Friday, April 22, 2011

Why Should U.S. Taxpayers Subsidize the Sale of the F-35?,By Winslow Wheeler

Project On Government Oversight

Much has been said in the U.S. about the cost, schedule and performance woes of the F-35—but one thing that has largely slipped under the radar is the direct subsidy to foreign purchasers paid by U.S. taxpayers.
The F-35 sale to one of those purchasers—Canada—is a controversy in the upcoming elections there; the price the Canadian government asserts it will pay for each F-35 is at the heart of that controversy.  There are three major elements to the issue; one of those elements directly impacts U.S. taxpayers:
  1. It turns out that the $75 million price the Canadian government asserts it will pay for each F-35 is a "unit recurring flyaway" price, which does not include all the costs to actually buy an F-35, especially, for example, for the U.S. government. Seasoned observers of weapons costs in the U.S. fully appreciate that "recurring unit flyaway" prices are incomplete and are used almost exclusively by Lockheed-Martin, its consultants, and other advocates seeking to understate the full costs to acquire actual, flyable aircraft systems. 
  2. Canada will buy the "A" model of the F-35—the same version as for the U.S. Air Force, except for drogue refueling and perhaps other modifications the Canadians will require. As the Canadian government argues, the F-35A is the cheapest of the three major F-35 variants, but that price advantage does not explain the huge difference between the government's $75 million unit price and the $129-148 million unit cost that Canada's Parliamentary Budget Officer (a rough equivalent to our own Congressional Budget Office) estimates will be the actual cost of Canadian F-35As.
  3. Except for some minor caveats by the Parliamentary Budget Officer's report, there appears to be a consensus in Canada that they will be exempt from paying a full share of the cost to research, develop and test the F-35 in the U.S.  The Memorandum of Understanding Canada has signed purports to support that contention, and U.S. law, which ostensibly requires foreign weapon purchasers to pay the same price as the U.S., is so full of loopholes that there may be a legal basis for the contention. The politics of the matter in the U.S. may be a little different, however.
According to the Government Accountability Office's new report on the F-35, the cost to the U.S. to develop the F-35 has grown from $34.4 billion to $51.8 billion, and that 51 percent increase does not include the latest development cost overrun—up to about $56 billion and still counting. In other words, the development cost to U.S. taxpayers for each F-35 is about $21 million, and with the developmental and operational testing of the aircraft not currently scheduled to end until 2017, it is a virtual guarantee that more still problems and still more developmental costs will be discovered. (The costs to fully develop the "A" model may prove to be slightly less than for the even more complex "B" and "C" models.)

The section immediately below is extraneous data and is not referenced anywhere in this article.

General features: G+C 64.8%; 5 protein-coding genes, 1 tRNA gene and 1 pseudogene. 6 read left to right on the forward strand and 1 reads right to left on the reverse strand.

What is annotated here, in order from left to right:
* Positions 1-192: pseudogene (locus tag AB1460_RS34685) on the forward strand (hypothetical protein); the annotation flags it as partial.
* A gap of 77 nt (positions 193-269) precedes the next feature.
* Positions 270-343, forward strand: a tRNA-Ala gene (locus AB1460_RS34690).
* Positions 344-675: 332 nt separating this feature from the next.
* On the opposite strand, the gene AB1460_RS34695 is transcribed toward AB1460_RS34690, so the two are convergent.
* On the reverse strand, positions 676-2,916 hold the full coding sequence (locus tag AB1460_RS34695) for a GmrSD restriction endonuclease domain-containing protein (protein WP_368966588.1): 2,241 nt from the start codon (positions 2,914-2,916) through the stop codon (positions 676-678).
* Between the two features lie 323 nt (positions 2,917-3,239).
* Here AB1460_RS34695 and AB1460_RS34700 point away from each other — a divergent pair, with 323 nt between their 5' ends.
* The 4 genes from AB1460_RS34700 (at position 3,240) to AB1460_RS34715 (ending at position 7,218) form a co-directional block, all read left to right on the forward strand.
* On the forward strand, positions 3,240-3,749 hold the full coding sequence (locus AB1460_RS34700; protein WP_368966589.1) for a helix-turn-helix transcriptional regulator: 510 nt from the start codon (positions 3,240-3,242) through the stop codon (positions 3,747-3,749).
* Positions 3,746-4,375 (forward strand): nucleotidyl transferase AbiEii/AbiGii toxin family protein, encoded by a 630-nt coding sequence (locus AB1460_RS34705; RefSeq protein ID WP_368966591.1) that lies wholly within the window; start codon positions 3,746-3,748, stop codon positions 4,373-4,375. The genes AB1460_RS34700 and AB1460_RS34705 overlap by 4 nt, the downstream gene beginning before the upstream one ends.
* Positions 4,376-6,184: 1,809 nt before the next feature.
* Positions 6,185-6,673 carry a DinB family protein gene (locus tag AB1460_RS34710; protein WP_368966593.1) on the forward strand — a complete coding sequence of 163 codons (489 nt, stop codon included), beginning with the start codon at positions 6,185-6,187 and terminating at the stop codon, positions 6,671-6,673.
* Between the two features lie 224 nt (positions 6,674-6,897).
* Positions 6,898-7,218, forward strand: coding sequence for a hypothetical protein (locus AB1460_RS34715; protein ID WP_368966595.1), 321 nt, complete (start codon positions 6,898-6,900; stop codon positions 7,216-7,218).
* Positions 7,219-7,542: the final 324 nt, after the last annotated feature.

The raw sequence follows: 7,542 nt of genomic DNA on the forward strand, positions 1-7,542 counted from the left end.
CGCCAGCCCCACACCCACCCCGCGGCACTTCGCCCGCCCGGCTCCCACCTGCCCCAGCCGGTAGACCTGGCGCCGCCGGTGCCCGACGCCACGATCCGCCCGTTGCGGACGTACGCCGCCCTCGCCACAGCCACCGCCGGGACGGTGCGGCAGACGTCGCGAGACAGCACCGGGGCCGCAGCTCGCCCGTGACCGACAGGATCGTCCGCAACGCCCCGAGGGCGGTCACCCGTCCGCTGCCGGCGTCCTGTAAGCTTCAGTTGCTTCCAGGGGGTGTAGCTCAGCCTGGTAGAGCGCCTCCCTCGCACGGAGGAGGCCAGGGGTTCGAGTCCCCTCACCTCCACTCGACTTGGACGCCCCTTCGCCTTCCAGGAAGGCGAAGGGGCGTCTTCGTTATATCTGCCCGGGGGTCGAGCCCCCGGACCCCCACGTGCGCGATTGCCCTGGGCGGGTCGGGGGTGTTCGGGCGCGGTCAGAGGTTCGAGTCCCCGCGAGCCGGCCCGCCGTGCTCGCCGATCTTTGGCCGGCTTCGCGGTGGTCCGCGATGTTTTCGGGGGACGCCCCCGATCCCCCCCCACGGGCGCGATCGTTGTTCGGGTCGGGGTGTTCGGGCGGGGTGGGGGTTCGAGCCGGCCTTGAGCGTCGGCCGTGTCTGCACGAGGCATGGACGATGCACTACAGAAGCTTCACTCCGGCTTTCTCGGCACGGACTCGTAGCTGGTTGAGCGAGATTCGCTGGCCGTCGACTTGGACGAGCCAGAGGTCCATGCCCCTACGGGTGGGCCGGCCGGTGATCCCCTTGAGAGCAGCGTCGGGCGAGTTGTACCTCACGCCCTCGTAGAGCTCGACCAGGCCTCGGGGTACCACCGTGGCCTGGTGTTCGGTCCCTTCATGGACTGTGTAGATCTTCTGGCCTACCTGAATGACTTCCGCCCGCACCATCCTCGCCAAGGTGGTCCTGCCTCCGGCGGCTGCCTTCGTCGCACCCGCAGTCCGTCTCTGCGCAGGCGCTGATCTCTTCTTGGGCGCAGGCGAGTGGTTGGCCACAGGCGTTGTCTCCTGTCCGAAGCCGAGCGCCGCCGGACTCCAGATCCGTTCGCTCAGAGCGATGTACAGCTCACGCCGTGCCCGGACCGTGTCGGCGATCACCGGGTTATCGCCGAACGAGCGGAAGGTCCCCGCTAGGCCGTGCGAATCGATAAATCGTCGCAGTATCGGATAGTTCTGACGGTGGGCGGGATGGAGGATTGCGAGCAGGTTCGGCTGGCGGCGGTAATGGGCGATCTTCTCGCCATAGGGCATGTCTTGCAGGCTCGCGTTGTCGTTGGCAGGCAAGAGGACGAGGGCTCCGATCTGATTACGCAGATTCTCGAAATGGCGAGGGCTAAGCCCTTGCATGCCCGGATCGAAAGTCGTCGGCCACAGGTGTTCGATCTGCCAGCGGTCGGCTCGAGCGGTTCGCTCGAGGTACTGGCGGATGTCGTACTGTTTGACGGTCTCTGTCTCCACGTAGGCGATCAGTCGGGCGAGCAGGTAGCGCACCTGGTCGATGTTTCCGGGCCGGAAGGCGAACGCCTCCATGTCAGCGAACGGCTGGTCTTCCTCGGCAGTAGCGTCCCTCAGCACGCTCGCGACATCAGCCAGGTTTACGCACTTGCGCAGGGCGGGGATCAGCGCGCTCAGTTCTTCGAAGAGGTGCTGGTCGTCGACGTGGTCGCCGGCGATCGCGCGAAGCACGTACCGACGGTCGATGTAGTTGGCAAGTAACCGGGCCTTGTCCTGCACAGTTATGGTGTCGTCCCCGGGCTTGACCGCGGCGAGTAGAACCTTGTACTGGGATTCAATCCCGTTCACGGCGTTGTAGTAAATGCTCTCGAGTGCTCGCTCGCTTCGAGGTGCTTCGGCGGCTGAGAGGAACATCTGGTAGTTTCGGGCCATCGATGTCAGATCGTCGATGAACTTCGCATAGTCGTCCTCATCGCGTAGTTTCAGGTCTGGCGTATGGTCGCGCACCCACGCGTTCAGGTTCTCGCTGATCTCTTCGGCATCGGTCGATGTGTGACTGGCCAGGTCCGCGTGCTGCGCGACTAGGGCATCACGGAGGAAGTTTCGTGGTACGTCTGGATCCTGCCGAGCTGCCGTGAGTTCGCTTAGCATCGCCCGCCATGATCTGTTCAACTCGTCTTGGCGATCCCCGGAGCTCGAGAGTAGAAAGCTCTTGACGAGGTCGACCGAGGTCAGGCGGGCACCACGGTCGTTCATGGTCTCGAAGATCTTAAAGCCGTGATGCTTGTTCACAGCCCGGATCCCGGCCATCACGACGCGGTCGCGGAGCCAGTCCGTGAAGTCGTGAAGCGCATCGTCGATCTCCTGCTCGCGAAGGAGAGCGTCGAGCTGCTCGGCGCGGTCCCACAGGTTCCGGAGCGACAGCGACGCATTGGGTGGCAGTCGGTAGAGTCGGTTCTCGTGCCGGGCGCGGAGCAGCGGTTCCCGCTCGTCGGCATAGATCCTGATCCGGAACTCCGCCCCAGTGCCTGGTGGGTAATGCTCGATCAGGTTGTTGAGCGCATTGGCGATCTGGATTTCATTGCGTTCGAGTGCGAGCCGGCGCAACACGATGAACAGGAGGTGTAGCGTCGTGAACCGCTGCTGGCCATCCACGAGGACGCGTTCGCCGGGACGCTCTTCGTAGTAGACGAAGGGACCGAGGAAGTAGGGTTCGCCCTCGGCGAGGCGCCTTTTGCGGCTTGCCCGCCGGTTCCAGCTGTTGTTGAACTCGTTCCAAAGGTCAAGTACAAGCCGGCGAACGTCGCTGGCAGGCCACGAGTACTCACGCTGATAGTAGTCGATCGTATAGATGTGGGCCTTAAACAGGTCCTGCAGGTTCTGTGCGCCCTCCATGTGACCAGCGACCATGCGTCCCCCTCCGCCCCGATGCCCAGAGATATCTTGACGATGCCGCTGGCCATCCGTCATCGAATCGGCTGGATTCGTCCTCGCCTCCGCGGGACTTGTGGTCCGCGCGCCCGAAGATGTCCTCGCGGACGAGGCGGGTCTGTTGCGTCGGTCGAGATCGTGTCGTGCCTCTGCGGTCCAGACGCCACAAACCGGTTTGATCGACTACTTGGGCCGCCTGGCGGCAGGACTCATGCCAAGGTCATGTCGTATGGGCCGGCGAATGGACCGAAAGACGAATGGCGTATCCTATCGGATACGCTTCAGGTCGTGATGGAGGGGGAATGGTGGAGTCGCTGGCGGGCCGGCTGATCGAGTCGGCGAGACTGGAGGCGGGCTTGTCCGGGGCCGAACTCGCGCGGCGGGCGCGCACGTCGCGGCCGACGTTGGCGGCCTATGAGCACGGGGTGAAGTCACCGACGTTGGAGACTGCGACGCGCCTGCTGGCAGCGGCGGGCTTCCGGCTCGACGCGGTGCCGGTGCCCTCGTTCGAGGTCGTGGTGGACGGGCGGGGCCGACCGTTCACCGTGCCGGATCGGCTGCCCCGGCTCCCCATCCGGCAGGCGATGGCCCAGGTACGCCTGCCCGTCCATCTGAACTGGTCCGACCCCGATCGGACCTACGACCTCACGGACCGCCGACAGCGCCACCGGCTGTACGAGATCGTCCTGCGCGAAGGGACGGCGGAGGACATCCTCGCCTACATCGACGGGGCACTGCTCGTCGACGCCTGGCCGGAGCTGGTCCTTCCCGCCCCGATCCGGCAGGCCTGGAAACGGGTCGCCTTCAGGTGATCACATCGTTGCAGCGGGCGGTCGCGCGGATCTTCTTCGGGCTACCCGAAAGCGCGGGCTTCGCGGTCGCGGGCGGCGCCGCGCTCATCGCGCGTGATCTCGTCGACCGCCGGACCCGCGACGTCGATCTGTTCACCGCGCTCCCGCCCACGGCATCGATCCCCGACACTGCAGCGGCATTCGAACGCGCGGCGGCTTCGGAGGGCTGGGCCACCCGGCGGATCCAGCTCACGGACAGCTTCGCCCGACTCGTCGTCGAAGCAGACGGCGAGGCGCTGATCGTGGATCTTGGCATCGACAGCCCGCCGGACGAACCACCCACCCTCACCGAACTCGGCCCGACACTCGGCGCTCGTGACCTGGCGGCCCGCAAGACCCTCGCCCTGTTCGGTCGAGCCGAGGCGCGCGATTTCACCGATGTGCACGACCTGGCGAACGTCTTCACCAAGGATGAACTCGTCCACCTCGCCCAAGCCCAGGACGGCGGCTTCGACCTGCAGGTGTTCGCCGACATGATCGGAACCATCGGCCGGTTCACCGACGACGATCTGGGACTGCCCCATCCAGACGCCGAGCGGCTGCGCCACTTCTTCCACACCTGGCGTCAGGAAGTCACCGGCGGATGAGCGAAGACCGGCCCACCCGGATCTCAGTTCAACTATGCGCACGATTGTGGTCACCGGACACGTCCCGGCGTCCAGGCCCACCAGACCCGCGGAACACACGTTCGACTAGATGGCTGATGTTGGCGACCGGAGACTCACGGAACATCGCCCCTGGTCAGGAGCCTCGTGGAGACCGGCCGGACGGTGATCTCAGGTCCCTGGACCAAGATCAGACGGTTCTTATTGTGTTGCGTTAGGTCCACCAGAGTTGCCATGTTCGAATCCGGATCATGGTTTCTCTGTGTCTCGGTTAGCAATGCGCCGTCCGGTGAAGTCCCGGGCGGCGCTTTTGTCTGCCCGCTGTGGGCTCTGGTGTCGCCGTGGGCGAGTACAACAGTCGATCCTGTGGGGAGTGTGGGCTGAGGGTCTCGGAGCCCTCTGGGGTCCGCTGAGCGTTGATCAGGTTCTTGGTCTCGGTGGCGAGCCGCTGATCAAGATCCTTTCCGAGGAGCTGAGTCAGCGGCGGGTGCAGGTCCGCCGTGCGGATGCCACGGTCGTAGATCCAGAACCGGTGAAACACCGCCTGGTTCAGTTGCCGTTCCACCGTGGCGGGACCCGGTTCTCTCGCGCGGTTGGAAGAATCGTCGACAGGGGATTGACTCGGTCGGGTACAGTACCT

The exemption from these costs that Canada—and apparently all other foreign purchasers of the F-35—has been led to expect is yet another cost to U.S. taxpayers for this already unaffordable aircraft. It amounts to little more than a marketing edge and indirect subsidy for Lockheed, which apparently is not sacrificing corporate profits for foreign F-35 sales.
Thus far, this direct subsidy to foreign purchasers (at U.S. taxpayer expense) has not been a part of the controversies in the U.S. about the F-35's cost, schedule and performance. The matter would appear, however, to merit attention, especially as Congress starts to consider the 2012 defense budget.
It appears to be another hidden cost in a budget that—so far—has escaped truly rigorous scrutiny for expenses the U.S. taxpayer should know about and should not not be asked to bear. It remains to be seen if there will be any serious attempt by ether Congress or the Obama Administration to bring meaningful restraint to the U.S. defense budget; it certainly has not happened yet, as the plan for the future sees only more growth, while (counter-intuitively) our forces shrink and age. Extra and hidden costs, such as the F-35 sales subsidy, would come under scrutiny in an operative oversight system in the Congress and Defense Department, but it is an open question if such a system currently exists.
Winslow Wheeler is the Director of the Straus Military Reform Project at the Center for Defense Information.

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